Is it okay to stay in bed a little bit longer because your sleep matters and perhaps today there is no need to be a hero or heroine?

To not answer a phone call from a friend because you are immersed in your own thoughts and can’t deal with theirs until you make peace with your own?

To give yourself permission to cry, to do nothing, to not always smile or pretend, to tell the truth because you are tired of being someone you’re not?

Yes, it is. I am writing these words, but there is no need to trust me because it’s your own mental health that’s saying yes.

If being the strong one has led you to this article, chances are it’s not the optimal strategy. Let’s have a look at how we can change, so our strength can lead to actual happiness.

Why you may be tired of being strong

It’s true: sometimes being strong is your only option. And if that’s the case, then the best strategy is to learn to cope.

However, the phrase “tired of being strong” itself usually implies that being strong is somehow a choice.

It’s as if our determination and stoicism were some kind of task that we’re doing out of pride and responsibility even though in reality we’d be better off without them.

When this happens, you feel inner tension, unhappiness, or even depression — that’s the red flag that tells you you must change.

Because if there is a better solution, then you may be tired of being the strong one simply because…

1. You are not being yourself

Have you fallen into the trap of being the person others expect you to be? When I say others, this could mean your friends and family but also society as a whole.

If you look inside, you may find that who you really are doesn’t actually match the idea of being strong all the time, and that the idea may be toxic, and as such not meant for you.

2. You hide your emotions

This is again a trait that we tend to embody purely because of societal expectations. Men seem to be particularly affected, and some cultures are worse than others in this sense, but it can affect anyone.

Being able to hide and perhaps even suppress some of our emotions, at times and when needed, can be a good thing. But make it the norm and it will lead to all sorts of mental health issues.

3. You are too hard on yourself

How high are your standards? Do you allow yourself to make mistakes? Can you give yourself permission to feel perfect and whole without someone else’s appreciation or approval?

If you are too hard on yourself, then you have chosen to be strong, but not in a healthy way. You are playing a game that doesn’t benefit you nor anyone around you because it demands too much energy.

4. You never ask for help

Besides bottling up emotions at all costs, those who feel they have to be strong tend to never ask for help because they feel it would lead to vulnerability and dependence.

The trick here is to realize that although strength and independence are positive qualities, no one will ever be completely strong and independent. And as cliche it may sound, it really is okay to ask for help.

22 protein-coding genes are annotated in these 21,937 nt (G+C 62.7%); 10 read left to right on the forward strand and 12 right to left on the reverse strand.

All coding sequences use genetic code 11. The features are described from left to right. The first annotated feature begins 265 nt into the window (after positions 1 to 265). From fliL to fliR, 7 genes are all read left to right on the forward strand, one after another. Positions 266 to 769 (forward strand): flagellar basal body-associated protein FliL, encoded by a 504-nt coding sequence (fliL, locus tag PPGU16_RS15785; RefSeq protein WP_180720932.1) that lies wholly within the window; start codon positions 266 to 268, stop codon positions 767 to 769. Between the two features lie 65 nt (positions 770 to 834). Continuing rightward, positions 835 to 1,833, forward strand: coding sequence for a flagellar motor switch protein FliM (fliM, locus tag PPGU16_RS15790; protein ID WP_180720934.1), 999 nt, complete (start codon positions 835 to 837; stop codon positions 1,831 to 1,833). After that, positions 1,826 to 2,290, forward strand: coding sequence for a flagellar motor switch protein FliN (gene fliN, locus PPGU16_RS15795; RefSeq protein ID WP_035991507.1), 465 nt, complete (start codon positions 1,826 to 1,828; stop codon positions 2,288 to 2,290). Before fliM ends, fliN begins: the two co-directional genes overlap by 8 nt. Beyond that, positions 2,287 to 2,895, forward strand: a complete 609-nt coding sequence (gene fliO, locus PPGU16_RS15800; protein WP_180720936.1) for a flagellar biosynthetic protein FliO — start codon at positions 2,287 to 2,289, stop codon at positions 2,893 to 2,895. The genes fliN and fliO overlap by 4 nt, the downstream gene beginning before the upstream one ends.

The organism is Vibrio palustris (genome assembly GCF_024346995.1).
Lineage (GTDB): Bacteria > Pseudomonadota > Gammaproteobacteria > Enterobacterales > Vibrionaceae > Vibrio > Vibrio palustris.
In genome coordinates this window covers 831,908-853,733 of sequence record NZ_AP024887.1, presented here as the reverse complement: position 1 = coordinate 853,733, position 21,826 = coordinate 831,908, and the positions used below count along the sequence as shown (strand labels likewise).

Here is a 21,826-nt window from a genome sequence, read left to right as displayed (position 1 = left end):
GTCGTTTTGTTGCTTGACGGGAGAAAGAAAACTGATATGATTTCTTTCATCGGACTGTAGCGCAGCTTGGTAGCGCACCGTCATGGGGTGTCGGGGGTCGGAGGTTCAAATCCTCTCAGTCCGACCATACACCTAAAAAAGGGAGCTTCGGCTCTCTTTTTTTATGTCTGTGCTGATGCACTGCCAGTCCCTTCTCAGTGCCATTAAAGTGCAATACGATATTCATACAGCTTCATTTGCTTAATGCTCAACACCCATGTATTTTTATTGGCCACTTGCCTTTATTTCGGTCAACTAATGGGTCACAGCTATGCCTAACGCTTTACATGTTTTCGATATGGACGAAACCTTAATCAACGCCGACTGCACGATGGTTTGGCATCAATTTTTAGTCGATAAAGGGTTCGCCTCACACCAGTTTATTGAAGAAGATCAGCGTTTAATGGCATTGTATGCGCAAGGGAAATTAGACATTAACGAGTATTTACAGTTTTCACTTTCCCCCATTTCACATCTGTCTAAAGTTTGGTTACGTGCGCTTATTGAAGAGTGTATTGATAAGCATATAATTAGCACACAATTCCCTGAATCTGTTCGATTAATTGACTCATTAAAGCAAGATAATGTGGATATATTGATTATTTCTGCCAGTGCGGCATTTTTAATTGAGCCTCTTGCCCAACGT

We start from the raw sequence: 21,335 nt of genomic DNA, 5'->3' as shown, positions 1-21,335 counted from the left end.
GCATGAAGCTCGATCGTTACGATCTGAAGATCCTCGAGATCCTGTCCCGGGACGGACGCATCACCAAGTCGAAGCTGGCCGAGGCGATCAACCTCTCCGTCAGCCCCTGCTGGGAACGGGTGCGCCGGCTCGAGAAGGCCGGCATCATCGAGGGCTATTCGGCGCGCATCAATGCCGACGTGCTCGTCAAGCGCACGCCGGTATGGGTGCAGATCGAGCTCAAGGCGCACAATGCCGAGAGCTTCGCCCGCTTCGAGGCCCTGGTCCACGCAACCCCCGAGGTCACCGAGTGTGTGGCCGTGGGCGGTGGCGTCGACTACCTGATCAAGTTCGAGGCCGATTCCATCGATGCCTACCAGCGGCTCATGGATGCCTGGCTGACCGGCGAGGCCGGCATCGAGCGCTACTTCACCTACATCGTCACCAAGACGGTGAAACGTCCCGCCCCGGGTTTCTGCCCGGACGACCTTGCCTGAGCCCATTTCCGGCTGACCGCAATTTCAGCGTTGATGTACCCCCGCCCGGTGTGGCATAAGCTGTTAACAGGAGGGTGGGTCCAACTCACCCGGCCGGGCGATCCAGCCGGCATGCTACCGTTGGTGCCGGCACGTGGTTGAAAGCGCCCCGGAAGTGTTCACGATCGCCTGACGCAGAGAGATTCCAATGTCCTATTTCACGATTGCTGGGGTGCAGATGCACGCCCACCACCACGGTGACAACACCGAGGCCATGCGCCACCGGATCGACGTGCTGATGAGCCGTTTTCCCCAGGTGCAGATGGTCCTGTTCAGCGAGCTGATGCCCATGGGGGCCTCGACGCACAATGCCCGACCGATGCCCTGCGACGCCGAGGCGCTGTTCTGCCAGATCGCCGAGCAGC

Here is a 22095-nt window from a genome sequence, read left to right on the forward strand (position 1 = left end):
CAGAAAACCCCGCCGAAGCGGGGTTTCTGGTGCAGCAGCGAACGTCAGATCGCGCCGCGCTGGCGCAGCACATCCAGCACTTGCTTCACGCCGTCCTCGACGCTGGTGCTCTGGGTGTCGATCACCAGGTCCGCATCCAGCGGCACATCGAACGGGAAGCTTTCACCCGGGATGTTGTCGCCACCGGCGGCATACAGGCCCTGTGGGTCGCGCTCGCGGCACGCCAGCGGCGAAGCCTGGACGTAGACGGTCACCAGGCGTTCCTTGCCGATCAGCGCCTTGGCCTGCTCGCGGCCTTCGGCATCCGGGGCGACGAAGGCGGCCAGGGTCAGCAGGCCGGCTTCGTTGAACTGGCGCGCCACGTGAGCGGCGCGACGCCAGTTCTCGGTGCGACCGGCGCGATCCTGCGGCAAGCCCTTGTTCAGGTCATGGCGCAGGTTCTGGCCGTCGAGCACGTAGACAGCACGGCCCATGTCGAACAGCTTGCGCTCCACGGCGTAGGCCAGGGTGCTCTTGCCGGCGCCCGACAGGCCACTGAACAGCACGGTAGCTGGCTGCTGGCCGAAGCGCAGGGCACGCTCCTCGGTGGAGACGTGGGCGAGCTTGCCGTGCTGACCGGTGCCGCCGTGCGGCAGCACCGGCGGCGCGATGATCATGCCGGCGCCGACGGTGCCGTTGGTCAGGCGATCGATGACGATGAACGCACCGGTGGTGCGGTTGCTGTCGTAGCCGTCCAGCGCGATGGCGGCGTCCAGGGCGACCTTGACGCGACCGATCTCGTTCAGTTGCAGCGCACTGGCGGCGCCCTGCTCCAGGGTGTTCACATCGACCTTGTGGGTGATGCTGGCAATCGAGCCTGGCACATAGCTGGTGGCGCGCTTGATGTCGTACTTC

5. You have the wrong outlook

If you feel life is a constant battle, and must be a constant battle, let me reassure you — this isn’t the case, regardless of who you are, your personality, or your circumstances.

Yes, life can be hard. However, the thought that you’re supposed to fight all the time can only make it harder. Did you know that, often, there is no need to fight? Did you know that fighting isn’t always your responsibility?

6. You are afraid of being selfish

Typically, those who are always strong (and eventually feel tired of being strong all the time) are very good at giving and have a hard time taking, which is unhealthy.

The phrase be a giver, not a taker is good advice but it implies that you love yourself and take care of yourself. Giving without taking what is rightfully yours leads to imbalance (loss of energy on your part).

If you are tired of being strong…

  • Let go of what is unnecessary. Learn to say no to others. And to your “strong” mind. Meaning: if so far you have been consumed with the idea that you must be the strong one, and this hasn’t been helpful nor healthy, then say no and let go of that.
  • Prioritize your wellbeing. Take breaks when necessary. Make me time an absolute priority because it is. Love yourself unconditionally — it’s a lot harder than you think. And never forget that you first have to have your own light to brighten others’ lives.
  • Embrace your vulnerable side. In life, you need vulnerability as much as strength. Just like you need relationships as much as independence, or determination as much as flexibility. The key is always a health balance.
  • Know it will be okay regardless. Being the strong one is very difficult, so why would anyone do that? I feel the most alluring reward is control — the feeling that you are in control of everything. But if you know things will work out anyway, there is no need to be so strong anymore.